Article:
Doing the hard thing

Who told you that “training” was going to be easy? Did you expect to be comfortable? If you haven’t realized yet that, you’re probably new to training or you need to find a new program. Just ask anyone who’s been training seriously for more than a couple years, your belt being “tight and pinchy” is nothing compared to trying not to piss or shit yourself during your set. Yes, that’s actually a thing.

When you train, you have goals – goals to become stronger or leaner, or both, than you are now. Creating this kind of change requires you to put your body under a stress that it has not yet experienced because you need to give it a reason to adapt, you need to overload it. Which of these words: “stress,”adapt”,” or “overload” give you cause to think that working hard won’t be involved?

We’ve all had things that we really wanted – to graduate, to get a new job, to get a raise, to run a business, to maintain a relationship, to get over an addiction, etc. What kinds of sacrifices did you make to get the things you wanted? Surely they weren’t all easy to make, I bet some of them were really fucking hard to make and you questioned yourself many times. But, you get up everyday and you make the choices, sometimes they are easy and sometimes they are hard. Sometimes the payoff is quick and others are years away, but you build your future one brick at a time, not in one shot.

In his book, The Mindful Athlete George Mumford writes about achieving great things on and off the court, “Often these things come incrementally. Remember that taking small steps, consistently, in the right direction will eventually yield big results. That said, you have to have motivation and intention behind these small things.”  Keeping your intention in mind will carry you through difficult times. Taking steps with intention, even if they are small, can yield powerful results. Similarly, training is a process that involves spending hours and hours working on your technique, learning from your mistakes and putting in the work, even when you don’t want to.

You’re not going to want to go to the gym every single time. You’re going to be tired, you’ll get sick, you’ll have a bad training day, you’ll have to deal with an injury and the weights will feel heavy. Of course the weights feel heavy! That’s their job! Stop accepting every little thing as an excuse to skip the gym. If you can’t make it to your normal gym, bite the bullet and get to another one. Does something hurt? Modify your workout. Feeling sick or tired? Lower the weights or drop a set. You owe it to yourself to at least get the gym, any gym, and do the best you can. Putting in the work will contribute to your intention and give you good training days, too.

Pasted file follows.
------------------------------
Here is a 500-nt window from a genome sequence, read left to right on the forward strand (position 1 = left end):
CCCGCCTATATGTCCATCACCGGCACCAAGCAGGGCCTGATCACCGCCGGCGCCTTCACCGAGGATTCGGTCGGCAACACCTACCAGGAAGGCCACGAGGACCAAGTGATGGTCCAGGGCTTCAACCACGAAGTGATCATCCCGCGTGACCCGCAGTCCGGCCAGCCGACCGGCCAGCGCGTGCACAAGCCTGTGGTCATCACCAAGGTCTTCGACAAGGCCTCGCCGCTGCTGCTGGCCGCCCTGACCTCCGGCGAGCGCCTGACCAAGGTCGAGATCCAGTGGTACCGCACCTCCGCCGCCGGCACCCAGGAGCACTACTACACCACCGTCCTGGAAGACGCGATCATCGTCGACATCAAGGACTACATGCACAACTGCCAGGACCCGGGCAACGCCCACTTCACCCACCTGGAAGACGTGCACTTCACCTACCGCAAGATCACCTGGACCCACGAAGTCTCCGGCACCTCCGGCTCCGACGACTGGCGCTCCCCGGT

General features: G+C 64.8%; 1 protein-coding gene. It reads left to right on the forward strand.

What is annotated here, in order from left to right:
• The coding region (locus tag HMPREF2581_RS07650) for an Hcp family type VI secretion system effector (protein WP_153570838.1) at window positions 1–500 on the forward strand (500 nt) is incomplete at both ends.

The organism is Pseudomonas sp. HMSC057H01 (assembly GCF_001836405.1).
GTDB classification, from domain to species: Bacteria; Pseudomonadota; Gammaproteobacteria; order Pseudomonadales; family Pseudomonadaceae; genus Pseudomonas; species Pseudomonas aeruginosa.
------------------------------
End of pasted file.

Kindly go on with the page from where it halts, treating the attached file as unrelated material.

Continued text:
There are certainly good reasons for needing to miss a workout, but there are definitely a higher number of unacceptable reasons. I can tell the difference between someone who is dedicated and someone who isn’t. When you show up to the gym, notice you’ve forgotten your shorts and squat till you’ve torn a hole in your jeans, you are dedicated. When part of you travel arrangements are finding gyms and tailoring your program accordingly, you are dedicated. When you show up to a session obviously tired from your demanding job but forge ahead, you are dedicated.

On a personal note, I’ve successfully and unsuccessfully spent training sessions holding back tears and doubting my capabilities. At times like these it’s incredibly easy to go into a dark place. For me, having a light house is important. The light house, in this context, is the person who can remind me of what I know but am too emotional or tired to remember for myself, even though I can see if for others. Your coach can see things that you may not be able to. Listen to him or her!

Learning what it takes to achieve what you really want can be a difficult process. If you’re a little lost here, you may need some input to help you manage your expectations and be realistic with your circumstances. A good coach can help you strike a balance.

So, until you can get a 500lb Deadlift from Amazon Prime or a 225lb bench delivered from an app invented by some skinny hipster with no ass , you’re going to have to put in the time, make some sacrifices and be tough. Show up, take the bad training days with the good and do your best not to shit yourself (especially if you are wearing your jeans with the hole in them). You’ll need to ask for help and guidance along the way, but the only person who can actually make the change is you.


One thought on “Doing the hard thing

  1. Wow! Amazing article. And to think I was alone in feeling this way – “On a personal note, I’ve successfully and unsuccessfully spent training sessions holding back tears and doubting my capabilities.”.


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